WASHINGTON — June 27, 2017 — Today, one of the largest U.S. synthetic fiber producers, Nan Ya Plastics Corp. America, filed a petition alleging that dumped imports of low melt polyester staple fiber (PSF) from Korea and Taiwan are causing material injury to the domestic industry. Nan Ya has asked the U.S. government to investigate dumping by the subject imports and injury to the domestic industry, and to impose anti-dumping duties on the imports of low melt PSF from Korea and Taiwan.
The petition alleges that producers in Korea are dumping low melt PSF in the U.S. market at margins of 32.95 to 45.84 percent. The petition further alleges that producers in Taiwan are dumping low melt PSF in the U.S. market at margins of 30.24 to 62.52 percent.
The petitions were filed concurrently with the United States Department of Commerce and the United States International Trade Commission.
The filing is in response to surging volumes of aggressively-priced low melt PSF imports from Korea and Taiwan. Subject import volume increased from 151.4 million pounds in 2014 to 199.1 million pounds in 2016, or by more than 31 percent over that three-year period, and continued to rise in the first quarter of 2017. The imports undersold the domestic industry, taking sales from and exerting considerable downward pricing pressure on U.S. producers.
As a result of increasing volumes of low-priced imports, the condition of the domestic industry has suffered. The domestic industry has experienced declining production and shipment volumes and deteriorating financial performance as a result of the lost sales and price depression caused by the imports. Korean and Taiwanese producers of low melt PSF also continue to threaten the domestic industry with additional injury due to their large and growing production capacity and extensive unused capacity that will be used to export large volumes of unfairly low-priced and subsidized product to the United States. The injury to the domestic low melt PSF industry is likely to continue if duties are not imposed to offset these foreign producers’ unfair trading practices.
“The U.S. companies producing low melt polyester staple fiber have suffered for years against rising volumes of dumped imports from Korea and Taiwan,” said Paul Rosenthal of Kelley Drye & Warren LLP, counsel for Nan Ya. “The domestic industry needs trade relief from unfair import competition so that the business can thrive and continue providing critical manufacturing jobs in the United States.”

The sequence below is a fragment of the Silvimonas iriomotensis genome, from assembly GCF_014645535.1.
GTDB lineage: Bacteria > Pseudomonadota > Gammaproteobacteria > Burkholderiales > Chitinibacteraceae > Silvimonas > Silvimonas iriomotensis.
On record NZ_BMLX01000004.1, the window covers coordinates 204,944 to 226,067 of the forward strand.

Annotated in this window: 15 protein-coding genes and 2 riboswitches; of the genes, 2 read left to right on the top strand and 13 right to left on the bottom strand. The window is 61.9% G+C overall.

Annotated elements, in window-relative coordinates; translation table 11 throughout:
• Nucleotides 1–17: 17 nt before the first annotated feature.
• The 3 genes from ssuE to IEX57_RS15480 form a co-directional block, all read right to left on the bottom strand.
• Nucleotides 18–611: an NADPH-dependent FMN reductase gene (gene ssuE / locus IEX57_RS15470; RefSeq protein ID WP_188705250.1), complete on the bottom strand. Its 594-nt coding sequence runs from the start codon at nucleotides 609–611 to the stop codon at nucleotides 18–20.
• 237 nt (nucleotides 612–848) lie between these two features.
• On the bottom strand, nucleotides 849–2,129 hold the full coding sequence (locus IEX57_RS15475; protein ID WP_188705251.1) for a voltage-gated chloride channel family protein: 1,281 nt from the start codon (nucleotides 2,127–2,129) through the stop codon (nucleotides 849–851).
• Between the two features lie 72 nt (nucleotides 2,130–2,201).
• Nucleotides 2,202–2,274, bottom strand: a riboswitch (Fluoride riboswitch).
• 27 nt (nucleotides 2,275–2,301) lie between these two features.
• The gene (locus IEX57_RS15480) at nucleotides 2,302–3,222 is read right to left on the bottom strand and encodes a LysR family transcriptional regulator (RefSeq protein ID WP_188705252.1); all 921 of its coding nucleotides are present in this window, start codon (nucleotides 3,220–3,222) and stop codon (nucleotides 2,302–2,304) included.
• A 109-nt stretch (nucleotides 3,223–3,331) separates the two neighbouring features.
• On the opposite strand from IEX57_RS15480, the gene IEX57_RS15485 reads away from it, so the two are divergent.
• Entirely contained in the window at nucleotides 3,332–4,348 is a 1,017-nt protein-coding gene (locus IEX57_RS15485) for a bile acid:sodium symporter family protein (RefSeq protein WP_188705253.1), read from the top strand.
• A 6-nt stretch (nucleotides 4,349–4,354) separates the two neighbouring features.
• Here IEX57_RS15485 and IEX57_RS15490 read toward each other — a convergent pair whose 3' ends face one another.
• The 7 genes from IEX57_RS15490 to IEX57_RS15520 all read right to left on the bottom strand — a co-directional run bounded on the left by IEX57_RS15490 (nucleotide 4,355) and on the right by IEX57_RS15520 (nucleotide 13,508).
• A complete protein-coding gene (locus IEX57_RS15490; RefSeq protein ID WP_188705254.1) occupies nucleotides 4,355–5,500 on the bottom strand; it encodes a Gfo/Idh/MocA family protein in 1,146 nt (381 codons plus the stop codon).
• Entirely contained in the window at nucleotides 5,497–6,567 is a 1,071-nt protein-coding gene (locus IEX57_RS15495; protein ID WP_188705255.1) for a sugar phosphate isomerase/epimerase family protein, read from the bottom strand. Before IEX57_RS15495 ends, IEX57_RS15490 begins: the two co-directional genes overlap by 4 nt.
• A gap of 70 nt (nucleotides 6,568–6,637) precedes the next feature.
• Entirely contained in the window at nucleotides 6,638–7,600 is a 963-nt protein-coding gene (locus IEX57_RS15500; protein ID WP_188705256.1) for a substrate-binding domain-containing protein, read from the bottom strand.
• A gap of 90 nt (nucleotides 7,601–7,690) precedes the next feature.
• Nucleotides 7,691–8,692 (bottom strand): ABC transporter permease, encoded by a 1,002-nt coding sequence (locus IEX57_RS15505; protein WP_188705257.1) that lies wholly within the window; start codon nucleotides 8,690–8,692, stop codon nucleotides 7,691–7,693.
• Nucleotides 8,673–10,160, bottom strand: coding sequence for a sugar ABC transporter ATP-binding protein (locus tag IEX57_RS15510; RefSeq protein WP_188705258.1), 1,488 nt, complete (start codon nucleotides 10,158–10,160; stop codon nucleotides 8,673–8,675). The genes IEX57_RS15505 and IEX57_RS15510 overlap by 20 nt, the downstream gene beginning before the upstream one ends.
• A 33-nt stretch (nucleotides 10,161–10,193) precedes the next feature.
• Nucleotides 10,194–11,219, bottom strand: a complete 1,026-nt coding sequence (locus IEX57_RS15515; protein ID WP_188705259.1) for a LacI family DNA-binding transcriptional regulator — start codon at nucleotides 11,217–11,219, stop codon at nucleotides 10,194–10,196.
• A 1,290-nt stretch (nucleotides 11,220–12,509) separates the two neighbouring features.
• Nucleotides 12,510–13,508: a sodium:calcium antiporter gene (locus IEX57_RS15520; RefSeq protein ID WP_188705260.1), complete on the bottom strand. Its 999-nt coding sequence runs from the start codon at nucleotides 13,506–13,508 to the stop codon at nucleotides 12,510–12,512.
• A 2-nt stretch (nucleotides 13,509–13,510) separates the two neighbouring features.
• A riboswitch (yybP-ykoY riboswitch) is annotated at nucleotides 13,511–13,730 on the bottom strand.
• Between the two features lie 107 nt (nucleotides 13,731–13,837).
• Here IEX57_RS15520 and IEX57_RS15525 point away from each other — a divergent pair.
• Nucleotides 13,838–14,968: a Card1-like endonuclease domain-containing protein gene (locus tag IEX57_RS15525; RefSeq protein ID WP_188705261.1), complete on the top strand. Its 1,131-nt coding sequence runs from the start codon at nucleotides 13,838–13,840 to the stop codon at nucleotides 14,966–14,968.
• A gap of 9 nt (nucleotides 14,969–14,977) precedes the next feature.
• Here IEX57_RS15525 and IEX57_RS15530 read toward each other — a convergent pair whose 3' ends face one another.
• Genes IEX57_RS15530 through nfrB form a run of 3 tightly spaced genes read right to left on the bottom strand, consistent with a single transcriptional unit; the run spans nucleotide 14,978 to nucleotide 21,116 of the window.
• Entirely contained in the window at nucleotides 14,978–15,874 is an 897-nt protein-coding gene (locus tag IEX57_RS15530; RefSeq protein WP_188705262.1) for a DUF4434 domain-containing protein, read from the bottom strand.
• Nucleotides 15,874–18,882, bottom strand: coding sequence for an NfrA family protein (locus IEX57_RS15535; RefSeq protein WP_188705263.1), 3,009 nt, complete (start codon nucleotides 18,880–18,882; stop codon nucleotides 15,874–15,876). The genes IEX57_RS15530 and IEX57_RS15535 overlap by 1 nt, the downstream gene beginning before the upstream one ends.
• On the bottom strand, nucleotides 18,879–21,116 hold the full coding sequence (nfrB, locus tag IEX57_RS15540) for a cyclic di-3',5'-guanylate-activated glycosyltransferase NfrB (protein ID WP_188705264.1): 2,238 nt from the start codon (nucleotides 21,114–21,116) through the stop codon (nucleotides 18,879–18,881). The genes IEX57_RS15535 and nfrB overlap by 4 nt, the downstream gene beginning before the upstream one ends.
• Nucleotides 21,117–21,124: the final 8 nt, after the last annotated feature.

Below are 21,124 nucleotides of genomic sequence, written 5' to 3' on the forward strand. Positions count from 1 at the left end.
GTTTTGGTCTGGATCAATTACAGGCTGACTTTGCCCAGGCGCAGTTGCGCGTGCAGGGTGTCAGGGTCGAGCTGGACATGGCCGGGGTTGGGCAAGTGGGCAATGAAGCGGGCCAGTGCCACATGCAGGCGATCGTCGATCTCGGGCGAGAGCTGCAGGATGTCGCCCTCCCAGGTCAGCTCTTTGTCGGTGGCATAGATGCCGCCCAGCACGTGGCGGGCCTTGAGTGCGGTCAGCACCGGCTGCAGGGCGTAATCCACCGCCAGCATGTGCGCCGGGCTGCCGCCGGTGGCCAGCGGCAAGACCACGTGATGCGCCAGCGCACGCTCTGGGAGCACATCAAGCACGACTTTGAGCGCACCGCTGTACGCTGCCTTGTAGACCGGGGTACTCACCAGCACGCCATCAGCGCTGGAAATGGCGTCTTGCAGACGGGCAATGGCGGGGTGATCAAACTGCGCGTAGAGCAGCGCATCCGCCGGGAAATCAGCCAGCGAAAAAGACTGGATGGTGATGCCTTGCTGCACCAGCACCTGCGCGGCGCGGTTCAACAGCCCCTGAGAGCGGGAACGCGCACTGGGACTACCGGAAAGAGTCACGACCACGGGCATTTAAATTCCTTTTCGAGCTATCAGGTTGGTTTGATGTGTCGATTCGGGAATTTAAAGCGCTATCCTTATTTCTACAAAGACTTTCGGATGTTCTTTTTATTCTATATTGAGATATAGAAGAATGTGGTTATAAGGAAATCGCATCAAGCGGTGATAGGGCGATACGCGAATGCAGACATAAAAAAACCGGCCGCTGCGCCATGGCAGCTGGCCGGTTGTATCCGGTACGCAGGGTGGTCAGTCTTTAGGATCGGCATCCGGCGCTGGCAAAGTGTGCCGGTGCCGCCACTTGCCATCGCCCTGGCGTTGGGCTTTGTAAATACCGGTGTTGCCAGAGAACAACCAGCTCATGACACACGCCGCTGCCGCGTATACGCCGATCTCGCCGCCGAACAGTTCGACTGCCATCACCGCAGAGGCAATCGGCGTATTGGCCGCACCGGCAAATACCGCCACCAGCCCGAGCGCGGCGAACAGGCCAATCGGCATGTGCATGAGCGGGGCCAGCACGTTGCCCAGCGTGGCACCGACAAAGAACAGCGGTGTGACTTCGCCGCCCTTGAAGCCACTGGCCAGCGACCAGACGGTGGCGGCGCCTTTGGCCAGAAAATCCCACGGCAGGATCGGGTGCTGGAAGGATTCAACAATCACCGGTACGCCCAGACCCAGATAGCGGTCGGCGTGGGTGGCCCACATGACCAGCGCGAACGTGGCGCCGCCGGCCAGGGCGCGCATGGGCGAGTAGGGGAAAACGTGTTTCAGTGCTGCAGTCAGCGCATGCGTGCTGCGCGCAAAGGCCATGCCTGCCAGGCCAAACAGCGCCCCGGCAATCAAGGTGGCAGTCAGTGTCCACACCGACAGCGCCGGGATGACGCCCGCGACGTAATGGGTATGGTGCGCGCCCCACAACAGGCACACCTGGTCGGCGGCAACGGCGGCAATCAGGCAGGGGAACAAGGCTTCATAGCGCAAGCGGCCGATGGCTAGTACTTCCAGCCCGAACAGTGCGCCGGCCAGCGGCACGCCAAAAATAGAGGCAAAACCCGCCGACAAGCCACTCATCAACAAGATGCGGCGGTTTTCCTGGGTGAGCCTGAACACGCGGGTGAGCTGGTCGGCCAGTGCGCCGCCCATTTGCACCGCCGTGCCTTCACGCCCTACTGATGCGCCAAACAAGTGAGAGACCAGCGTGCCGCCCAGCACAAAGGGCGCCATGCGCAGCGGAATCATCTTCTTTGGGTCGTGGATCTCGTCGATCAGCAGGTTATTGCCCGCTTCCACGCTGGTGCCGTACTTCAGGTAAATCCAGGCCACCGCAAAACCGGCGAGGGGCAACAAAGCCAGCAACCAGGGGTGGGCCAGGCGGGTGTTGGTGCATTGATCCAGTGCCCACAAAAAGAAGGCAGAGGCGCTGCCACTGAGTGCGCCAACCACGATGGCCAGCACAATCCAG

Antidumping and countervailing duties: Antidumping duties are intended to offset the amount by which a product is sold at less than fair value, or “dumped,” in the United States. The margin of dumping is calculated by the Commerce Department. Estimated duties in the amount of the dumping are collected from importers at the time of importation. Countervailing duties are intended to offset unfair subsidies that are provided by foreign governments and benefit the production of a particular good. The USITC, an independent agency, will determine whether the domestic industry is materially injured or threatened with material injury by reason of the unfairly traded imports.
Next steps: The Commerce Department will determine whether to initiate the antidumping and countervailing duty investigations within 20 days of today’s filing of the petitions and the USITC will reach a preliminary determination of material injury or threat of material injury within 45 days of today’s filing. The entire investigative process will take approximately one year, with final determinations of dumping, subsidization, and injury likely occurring by the middle of 2018.
Product description: The product covered by the petition is low melt polyester staple fiber, which is a bi-component staple fiber having a polyester fiber component that melts at a lower temperature (approximate melt point of 90° C to 220° C) than the other polyester fiber component (approximate melt point of 250° C). The two components of a low melt fiber can be produced in a core/sheath configuration or a side-by-side configuration. Low melt PSF is generally produced in a range of two to 15 denier (a measure of density expressed in terms of weight per unit length). Low melt PSF is similar in appearance to cotton or wool. It is typically used in non-woven applications in conjunction with other natural or synthetic fibers. The bonding feature of low melt PSF is used to fuse various fiber types together to create batting or shaped, felt-like insulation for uses such as automotive headliners, floors, and trunks, and soundproofing.
Petitioning company: The petitioning company is Nan Ya Plastics Corp. America, Lake City, S.C., represented by Kelley Drye & Warren LLP.
Posted June 27, 2017
Source: Kelley Drye & Warren LLP